GLENS FALLS -- As the Adirondack Phantoms settled into their Civic Center digs over the last two weeks, it occasionally looked more like move-in day at the college dorms than a professional hockey team unpacking its bags.
When the Phantoms take the ice in Binghamton Friday night for their season opener, they’ll do so with a roster whose average age is 22. If they’re not the youngest team in the league, they’re sure close.
After a miserable, 48-loss season when several long-gone veterans failed to live up to expectations on and off the ice, no one is really complaining about the youth movement.
“I think we’re going to be a stronger dressing room,” Adirondack coach Greg Gilbert said. “The work ethic they’ve shown to this point is outstanding, and we have to keep pushing, pushing, and keep working hard every day. These kids don’t hesitate to bring it.”
Young players are in key spots all over the ice.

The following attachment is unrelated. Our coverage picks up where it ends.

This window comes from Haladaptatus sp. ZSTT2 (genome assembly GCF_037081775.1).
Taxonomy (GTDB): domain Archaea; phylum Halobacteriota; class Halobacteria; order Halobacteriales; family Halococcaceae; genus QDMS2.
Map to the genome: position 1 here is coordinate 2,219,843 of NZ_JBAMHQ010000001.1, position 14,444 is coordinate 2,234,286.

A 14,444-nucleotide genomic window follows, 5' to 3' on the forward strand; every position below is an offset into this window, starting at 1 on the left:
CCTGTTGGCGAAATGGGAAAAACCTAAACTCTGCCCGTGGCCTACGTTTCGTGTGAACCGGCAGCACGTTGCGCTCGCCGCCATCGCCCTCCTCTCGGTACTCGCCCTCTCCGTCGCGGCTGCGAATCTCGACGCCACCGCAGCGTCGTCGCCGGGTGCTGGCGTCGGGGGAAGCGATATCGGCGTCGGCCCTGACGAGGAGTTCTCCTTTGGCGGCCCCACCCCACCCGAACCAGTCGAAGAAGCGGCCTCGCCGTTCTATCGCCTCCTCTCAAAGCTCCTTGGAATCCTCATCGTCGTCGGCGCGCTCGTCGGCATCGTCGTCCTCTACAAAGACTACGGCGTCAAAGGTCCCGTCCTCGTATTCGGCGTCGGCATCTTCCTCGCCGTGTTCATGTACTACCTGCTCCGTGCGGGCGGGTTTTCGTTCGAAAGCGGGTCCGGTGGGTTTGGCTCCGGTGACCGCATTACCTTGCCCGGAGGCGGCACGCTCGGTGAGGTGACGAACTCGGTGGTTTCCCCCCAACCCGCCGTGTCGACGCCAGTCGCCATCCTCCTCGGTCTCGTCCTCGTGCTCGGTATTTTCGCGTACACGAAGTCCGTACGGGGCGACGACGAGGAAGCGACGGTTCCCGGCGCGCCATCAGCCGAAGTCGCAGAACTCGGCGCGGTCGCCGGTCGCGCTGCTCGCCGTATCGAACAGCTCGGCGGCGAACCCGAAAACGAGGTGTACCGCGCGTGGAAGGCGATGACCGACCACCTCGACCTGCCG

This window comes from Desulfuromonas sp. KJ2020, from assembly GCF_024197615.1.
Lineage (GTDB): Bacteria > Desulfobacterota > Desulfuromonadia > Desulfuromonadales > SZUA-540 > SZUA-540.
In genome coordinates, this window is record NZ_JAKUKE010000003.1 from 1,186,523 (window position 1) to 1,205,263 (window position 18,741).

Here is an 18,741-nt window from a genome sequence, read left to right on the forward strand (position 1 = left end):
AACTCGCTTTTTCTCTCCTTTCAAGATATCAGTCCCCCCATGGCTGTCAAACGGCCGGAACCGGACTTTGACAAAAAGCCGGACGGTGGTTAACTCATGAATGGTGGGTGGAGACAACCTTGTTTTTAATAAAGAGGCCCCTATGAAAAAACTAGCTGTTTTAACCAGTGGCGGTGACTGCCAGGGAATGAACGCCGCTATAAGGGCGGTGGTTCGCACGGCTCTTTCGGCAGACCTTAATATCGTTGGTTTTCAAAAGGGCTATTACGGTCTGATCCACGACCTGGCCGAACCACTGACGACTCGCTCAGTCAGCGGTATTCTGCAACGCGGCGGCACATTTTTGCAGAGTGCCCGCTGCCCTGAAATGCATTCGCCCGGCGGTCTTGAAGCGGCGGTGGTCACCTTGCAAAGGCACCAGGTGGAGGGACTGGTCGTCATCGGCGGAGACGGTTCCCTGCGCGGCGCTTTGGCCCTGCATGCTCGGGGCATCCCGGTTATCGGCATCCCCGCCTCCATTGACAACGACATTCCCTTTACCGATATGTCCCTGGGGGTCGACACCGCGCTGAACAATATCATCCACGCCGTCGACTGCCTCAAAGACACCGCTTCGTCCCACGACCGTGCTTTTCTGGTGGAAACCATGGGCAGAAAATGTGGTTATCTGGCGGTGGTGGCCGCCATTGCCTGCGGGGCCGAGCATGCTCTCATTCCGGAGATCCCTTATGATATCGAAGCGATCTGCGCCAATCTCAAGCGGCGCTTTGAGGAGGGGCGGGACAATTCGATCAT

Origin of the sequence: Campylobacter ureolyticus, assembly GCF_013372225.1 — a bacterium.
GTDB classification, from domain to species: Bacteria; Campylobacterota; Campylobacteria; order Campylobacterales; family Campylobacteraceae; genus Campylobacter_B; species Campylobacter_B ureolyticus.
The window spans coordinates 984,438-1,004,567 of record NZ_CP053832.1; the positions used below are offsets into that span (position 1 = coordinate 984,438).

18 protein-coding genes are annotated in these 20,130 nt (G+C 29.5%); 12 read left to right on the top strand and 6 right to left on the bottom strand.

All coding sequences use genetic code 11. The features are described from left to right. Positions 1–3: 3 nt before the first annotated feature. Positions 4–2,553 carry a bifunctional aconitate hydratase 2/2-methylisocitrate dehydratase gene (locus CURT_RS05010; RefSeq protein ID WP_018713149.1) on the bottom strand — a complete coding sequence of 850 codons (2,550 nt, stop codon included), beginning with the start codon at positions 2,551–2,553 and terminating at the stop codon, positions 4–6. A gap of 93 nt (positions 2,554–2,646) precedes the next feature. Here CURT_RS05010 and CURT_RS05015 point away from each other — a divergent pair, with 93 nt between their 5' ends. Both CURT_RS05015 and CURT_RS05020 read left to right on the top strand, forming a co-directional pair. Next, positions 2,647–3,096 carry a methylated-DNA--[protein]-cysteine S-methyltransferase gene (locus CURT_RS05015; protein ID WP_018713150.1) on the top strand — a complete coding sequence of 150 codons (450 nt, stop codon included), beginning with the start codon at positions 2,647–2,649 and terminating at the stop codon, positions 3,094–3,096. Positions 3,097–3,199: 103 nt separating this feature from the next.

Rookie Luke Pither has been centering the top scoring line. Four second-year players anchor the defense. The backup goalie had played three pro games.
Eleven of the 22 players on the roster are in their first or second AHL season. Jon Kalinski’s 22 NHL games are the most big-league experience of anyone on the club.
“They’re going to give you the energy and the work. It’s all about learning and teaching them,” Gilbert said. “There’s going to be nights when they make mistakes, but that’s the way people learn. I’m real excited, real optimistic about our club.”
New additions in defenseman Dan Jancevski and forward Greg Moore are notable exceptions to the young man’s club.
On Friday, Jancevski became the Phantoms’ 11th captain. The former Calder Cup champion will be counted on to turn around the dressing room culture. He’ll get help from Moore, who at 26 is what passes for a graybeard on this team.
Their impact has been felt in the preseason.
“We have a lot of rookies, but we have really good chemistry,” second-year defenseman Marc-Andre Bourdon said. “And I think it’s going to take us farther than we went last year because that’s what we were missing last year, the chemistry. We were missing chemistry in the room. This year... we’re listening and we have a good captain.”
Whether that helps them climb out of last place in an East Division that is as competitive as any in the league is yet to be determined. Not surprisingly, the players are optimistic.
“We’re going to be better,” Bourdon said. “You can tell.”